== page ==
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The Shady Lives of Ferns 

A human female is diploid, having paired maternal and paternal chromosomes. She is born with over a million haploid eggs with unpaired chromosomes. Each egg has the potential of being fertilized by a haploid sperm. 

A fern’s life cycle is more complex. It alternates generations between a large diploid “sporophyte” plant that produces haploid spores and a small haploid “gametophyte” plant, grown from a spore, that produces sperm and egg gametes. A sperm swims through water to fertilize an egg which then grows into the familiar fern. The gametophyte is inconspicuous because it is smaller than a finger nail, is photosynthetic green and has a relatively short life (measured in months).

Ferns are shade-tolerant and thus common in our forests. They are also quick to recolonize burnt forests. Asteroidal impacts and their fires that terminated the Triassic and Cretaceous Periods allowed ferns to flourish for several years, as documented by spores preserved in sediments.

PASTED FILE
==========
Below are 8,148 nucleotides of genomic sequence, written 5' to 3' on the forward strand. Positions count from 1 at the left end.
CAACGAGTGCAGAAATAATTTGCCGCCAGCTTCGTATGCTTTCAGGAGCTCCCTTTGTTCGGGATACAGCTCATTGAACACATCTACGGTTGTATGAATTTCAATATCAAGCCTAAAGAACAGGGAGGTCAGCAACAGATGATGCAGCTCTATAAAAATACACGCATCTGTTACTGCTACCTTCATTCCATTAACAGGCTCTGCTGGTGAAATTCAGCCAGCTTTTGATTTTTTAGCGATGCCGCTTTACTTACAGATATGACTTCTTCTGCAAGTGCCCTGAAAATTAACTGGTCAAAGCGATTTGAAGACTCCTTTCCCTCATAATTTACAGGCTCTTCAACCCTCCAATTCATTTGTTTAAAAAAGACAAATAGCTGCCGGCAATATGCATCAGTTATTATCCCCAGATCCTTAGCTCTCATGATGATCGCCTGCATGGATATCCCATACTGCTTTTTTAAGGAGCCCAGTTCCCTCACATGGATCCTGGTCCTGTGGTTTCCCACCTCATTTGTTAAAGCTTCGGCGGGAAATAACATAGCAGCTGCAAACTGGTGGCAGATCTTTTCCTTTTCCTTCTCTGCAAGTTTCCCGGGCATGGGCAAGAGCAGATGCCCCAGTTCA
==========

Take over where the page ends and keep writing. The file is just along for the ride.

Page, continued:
Mosses alternate generations after the fashion of ferns, but their gametophytes are larger than their sporophytes, and mosses are not vascular (they lack plumbing).

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About The Author

Don Garlick

Bio:
Don Garlick is a geology professor retired from Humboldt State University. He invites any questions relating to North Coast science, and if he cannot answer it he will find an expert who can. E-mail dorsgarlick@yahoo.com.

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